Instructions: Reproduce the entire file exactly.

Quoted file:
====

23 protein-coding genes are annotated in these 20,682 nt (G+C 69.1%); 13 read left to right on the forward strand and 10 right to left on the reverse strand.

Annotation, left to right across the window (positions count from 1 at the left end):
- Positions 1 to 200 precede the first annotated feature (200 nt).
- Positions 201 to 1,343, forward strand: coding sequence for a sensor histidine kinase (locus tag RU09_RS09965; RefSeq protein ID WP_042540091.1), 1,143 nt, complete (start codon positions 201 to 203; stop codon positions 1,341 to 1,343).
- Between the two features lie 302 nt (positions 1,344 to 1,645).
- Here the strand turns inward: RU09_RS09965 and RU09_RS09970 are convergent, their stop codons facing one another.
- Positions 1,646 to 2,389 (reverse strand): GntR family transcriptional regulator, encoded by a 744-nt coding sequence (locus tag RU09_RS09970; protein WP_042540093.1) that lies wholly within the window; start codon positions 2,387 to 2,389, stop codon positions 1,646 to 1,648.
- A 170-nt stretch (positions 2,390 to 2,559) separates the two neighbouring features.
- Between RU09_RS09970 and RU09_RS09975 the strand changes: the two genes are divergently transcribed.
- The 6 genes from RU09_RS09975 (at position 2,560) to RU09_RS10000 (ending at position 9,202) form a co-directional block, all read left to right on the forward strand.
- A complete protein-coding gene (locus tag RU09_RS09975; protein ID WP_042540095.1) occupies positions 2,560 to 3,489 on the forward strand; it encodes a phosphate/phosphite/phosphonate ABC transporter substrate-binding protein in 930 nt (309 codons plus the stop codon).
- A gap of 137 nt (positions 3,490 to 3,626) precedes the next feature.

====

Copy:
23 protein-coding genes are annotated in these 20,682 nt (G+C 69.1%); 13 read left to right on the forward strand and 10 right to left on the reverse strand.

Annotation, left to right across the window (positions count from 1 at the left end):
- Positions 1 to 200 precede the first annotated feature (200 nt).
- Positions 201 to 1,343, forward strand: coding sequence for a sensor histidine kinase (locus tag RU09_RS09965; RefSeq protein ID WP_042540091.1), 1,143 nt, complete (start codon positions 201 to 203; stop codon positions 1,341 to 1,343).
- Between the two features lie 302 nt (positions 1,344 to 1,645).
- Here the strand turns inward: RU09_RS09965 and RU09_RS09970 are convergent, their stop codons facing one another.
- Positions 1,646 to 2,389 (reverse strand): GntR family transcriptional regulator, encoded by a 744-nt coding sequence (locus tag RU09_RS09970; protein WP_042540093.1) that lies wholly within the window; start codon positions 2,387 to 2,389, stop codon positions 1,646 to 1,648.
- A 170-nt stretch (positions 2,390 to 2,559) separates the two neighbouring features.
- Between RU09_RS09970 and RU09_RS09975 the strand changes: the two genes are divergently transcribed.
- The 6 genes from RU09_RS09975 (at position 2,560) to RU09_RS10000 (ending at position 9,202) form a co-directional block, all read left to right on the forward strand.
- A complete protein-coding gene (locus tag RU09_RS09975; protein ID WP_042540095.1) occupies positions 2,560 to 3,489 on the forward strand; it encodes a phosphate/phosphite/phosphonate ABC transporter substrate-binding protein in 930 nt (309 codons plus the stop codon).
- A gap of 137 nt (positions 3,490 to 3,626) precedes the next feature.